The mail bomb campaign perpetrated by Cesar Sayoc and the mass shooting committed by Robert Bowers in Philadelphia are a stark reminder that the threat of domestic right-wing violence is growing. In the aftermath of 9/11, the majority of government intelligence, security, and investigative resources were directed toward countering Al-Qa’ida and like-minded Islamist extremist groups.
In the intervening years, however, the threat from white nationalist, neo-Nazi, and other extreme right-wing actors has grown while the attention of security services was focused elsewhere. According to a recent Quartz analysis of START data, out of 65 terrorism incidents recorded in the United states in 2017, 37 (or two-thirds) were tied to “racist, anti-Muslim, homophobic, anti-Semitic, fascist, anti-government or xenophobic motivations.”
And 2017 was not an outlier: a partial list of deadly incidents in the last four years indicates that we must improve our efforts to understand and be prepared to meet the rising threat of domestic right-wing extremism:
In 2009, Department of Homeland Security analyst Daryl Johnson was a voice in the wilderness sounding the alarm about the growing threat of domestic extremist groups. He prepared a nine-page report for law enforcement use that generated a media firestorm when it was leaked. Under political pressure by conservative media groups to retract the report, DHS rescinded it. Following Sayoc’s bombing campaign, media outlets drew attention to his story, and Johnson recently published an op-ed describing how his report was silenced.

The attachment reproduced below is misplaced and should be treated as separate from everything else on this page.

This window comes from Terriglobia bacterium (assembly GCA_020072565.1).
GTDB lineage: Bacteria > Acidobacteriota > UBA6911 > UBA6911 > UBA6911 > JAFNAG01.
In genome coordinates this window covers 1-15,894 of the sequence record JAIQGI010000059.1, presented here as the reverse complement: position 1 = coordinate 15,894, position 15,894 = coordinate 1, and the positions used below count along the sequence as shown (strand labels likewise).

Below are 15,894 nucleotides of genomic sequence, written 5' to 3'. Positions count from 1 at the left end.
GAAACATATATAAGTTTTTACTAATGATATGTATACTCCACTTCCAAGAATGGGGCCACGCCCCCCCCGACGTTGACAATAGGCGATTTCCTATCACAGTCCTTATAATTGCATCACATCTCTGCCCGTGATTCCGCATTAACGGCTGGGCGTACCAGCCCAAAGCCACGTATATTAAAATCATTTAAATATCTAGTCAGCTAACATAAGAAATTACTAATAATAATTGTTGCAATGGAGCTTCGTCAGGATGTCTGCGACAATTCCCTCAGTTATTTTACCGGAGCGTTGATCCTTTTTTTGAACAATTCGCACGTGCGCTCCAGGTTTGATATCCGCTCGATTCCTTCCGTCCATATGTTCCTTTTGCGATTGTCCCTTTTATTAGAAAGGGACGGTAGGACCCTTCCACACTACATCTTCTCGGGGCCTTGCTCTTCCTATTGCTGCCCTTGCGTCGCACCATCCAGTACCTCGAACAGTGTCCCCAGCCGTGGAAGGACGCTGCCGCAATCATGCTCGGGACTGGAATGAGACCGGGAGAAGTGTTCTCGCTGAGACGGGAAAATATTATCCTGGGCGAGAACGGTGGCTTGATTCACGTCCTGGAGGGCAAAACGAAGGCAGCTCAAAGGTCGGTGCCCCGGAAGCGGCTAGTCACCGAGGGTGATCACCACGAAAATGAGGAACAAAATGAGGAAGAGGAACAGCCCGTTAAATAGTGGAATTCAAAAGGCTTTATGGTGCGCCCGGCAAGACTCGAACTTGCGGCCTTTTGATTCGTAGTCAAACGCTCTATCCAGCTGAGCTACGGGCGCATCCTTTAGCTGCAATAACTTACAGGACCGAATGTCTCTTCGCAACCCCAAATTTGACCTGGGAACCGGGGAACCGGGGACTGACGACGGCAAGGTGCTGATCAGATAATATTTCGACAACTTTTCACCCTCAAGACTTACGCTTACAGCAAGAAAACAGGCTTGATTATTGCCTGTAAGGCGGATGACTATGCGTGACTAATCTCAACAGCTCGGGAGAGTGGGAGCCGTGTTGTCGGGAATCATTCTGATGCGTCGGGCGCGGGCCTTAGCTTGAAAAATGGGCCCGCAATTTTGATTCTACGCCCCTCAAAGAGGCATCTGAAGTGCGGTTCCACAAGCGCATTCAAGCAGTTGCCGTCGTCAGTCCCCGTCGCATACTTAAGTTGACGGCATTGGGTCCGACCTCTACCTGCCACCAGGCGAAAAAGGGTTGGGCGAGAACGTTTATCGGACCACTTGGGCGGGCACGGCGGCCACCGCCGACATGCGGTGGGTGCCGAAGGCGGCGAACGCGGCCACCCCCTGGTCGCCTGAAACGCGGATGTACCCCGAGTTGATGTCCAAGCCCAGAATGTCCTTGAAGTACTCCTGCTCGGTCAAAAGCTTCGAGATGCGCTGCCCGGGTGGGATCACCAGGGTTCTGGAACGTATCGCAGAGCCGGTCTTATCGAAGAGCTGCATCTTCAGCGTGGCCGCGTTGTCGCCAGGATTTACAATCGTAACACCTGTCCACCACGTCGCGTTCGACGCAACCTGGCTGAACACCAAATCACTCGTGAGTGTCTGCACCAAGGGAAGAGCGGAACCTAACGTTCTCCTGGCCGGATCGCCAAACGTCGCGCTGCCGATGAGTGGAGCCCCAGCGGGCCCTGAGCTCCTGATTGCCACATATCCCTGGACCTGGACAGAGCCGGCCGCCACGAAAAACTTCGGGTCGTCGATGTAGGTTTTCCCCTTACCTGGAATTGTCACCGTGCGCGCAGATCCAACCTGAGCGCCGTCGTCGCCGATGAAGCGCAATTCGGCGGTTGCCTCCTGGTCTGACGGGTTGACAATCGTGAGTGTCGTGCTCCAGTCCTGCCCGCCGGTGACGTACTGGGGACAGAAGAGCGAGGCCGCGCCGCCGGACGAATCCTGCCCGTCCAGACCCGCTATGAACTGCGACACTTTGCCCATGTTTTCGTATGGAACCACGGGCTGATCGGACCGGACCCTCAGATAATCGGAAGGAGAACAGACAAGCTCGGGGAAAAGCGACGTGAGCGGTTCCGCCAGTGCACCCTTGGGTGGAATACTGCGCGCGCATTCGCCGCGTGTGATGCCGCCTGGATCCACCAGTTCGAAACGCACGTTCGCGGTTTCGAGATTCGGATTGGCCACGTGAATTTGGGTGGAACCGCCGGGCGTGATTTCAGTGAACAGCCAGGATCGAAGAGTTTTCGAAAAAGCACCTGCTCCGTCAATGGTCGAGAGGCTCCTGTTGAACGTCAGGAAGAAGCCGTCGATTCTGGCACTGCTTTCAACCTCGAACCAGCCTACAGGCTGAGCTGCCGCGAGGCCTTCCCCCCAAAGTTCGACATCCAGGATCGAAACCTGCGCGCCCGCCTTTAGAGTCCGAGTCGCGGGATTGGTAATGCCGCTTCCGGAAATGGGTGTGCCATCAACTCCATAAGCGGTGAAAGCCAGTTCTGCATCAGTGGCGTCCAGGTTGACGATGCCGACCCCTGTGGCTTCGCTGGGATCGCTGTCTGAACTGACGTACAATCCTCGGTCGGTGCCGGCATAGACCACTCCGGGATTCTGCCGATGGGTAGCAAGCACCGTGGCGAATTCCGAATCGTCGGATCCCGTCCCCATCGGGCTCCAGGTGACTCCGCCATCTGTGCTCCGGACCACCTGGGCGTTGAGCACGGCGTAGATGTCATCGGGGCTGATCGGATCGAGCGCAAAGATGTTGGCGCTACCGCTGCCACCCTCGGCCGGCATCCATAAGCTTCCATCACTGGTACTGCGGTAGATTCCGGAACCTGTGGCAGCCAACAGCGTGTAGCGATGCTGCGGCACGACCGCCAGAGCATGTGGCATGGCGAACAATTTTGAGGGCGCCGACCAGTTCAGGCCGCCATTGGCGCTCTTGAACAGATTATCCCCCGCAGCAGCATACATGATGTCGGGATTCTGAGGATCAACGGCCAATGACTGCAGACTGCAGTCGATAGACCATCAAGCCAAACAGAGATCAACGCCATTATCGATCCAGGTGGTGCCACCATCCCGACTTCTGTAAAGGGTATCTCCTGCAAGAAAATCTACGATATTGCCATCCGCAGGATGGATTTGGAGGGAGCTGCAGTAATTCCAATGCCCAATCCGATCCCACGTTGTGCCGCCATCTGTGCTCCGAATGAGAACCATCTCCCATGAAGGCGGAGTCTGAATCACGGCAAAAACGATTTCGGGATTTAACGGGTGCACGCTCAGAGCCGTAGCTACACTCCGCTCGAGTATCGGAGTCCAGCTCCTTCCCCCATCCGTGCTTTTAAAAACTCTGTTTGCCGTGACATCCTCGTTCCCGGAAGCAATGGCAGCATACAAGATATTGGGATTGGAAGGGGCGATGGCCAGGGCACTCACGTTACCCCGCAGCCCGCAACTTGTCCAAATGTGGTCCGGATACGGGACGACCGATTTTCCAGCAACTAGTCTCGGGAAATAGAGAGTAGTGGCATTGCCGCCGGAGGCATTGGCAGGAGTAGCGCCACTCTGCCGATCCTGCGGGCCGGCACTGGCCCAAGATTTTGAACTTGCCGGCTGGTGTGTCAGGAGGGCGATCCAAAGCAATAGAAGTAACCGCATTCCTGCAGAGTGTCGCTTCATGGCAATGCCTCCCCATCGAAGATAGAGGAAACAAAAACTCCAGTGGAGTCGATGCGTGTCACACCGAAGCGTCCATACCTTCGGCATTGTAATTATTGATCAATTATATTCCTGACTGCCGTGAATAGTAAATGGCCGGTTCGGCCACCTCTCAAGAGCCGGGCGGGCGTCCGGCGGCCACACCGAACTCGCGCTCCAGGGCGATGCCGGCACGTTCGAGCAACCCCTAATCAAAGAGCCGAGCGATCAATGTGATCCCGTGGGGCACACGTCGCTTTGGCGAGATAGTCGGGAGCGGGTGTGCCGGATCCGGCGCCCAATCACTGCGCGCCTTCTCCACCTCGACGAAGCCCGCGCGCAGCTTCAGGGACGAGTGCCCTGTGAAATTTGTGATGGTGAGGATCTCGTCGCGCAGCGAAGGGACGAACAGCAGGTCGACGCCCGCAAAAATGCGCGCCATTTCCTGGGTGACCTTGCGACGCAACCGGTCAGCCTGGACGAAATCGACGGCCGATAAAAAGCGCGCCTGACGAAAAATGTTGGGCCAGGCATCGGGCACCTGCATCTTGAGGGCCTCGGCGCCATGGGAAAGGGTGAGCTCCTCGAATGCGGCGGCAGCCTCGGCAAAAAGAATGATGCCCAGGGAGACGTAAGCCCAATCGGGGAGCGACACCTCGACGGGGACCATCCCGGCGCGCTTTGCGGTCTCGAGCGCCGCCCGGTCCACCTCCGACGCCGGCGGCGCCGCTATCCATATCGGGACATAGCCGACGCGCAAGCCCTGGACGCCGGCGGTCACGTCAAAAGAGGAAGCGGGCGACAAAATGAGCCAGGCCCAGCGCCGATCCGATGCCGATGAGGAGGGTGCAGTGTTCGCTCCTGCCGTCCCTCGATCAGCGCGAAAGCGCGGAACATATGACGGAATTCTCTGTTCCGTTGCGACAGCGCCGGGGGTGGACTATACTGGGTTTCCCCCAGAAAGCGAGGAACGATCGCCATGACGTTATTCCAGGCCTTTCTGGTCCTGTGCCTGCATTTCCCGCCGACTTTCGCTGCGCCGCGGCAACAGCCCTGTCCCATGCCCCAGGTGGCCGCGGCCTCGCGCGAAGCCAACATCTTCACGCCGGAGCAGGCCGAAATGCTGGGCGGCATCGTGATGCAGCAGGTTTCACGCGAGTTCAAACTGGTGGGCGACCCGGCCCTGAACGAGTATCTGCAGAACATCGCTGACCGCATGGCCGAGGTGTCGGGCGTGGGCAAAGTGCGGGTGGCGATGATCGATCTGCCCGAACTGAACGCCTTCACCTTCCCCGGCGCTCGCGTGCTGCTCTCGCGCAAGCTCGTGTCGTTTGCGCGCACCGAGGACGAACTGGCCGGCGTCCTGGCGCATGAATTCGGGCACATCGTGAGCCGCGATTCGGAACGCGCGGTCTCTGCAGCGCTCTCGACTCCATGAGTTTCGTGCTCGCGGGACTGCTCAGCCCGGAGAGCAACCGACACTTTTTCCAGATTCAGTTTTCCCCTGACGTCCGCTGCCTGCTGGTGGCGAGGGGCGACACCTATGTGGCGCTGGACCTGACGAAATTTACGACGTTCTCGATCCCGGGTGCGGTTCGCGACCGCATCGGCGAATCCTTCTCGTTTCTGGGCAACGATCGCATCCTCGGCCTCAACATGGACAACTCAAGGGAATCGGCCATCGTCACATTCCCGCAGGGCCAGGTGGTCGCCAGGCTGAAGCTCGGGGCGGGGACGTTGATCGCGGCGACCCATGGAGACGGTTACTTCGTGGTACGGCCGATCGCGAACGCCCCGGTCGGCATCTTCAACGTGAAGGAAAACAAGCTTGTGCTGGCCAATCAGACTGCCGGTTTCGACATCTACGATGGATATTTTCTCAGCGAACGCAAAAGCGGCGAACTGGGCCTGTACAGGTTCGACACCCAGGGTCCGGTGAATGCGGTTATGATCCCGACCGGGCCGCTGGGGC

However, Johnson was not alone in his recognition of the evolving threat in the United States. In 2013, The Combatting Terrorism Center at West Point also published several prescient reports on the “violent far-right” in America.
There are many other organizations that track or study nationalist, extreme right, and other hate groups:
These organizations offer data about groups, their activities, and their leadership, and they can serve as a resource for anyone who needs to get up to speed about the nature of the threat posed by domestic hate groups.
For anyone seeking to learn about the paths to radicalization, much of the work done to study Islamist terrorist groups remains highly relevant in understanding right-wing extremist radicalization. The Royal Canadian Mounted Police published an succinct “awareness guide” to introduce key concepts about the path to violent extremist action.
In the same way that many security leaders learned about terrorism, recruitment, and radicalization after 9/11, we must now educate ourselves on right-wing extremism, which is truly a home-grown threat.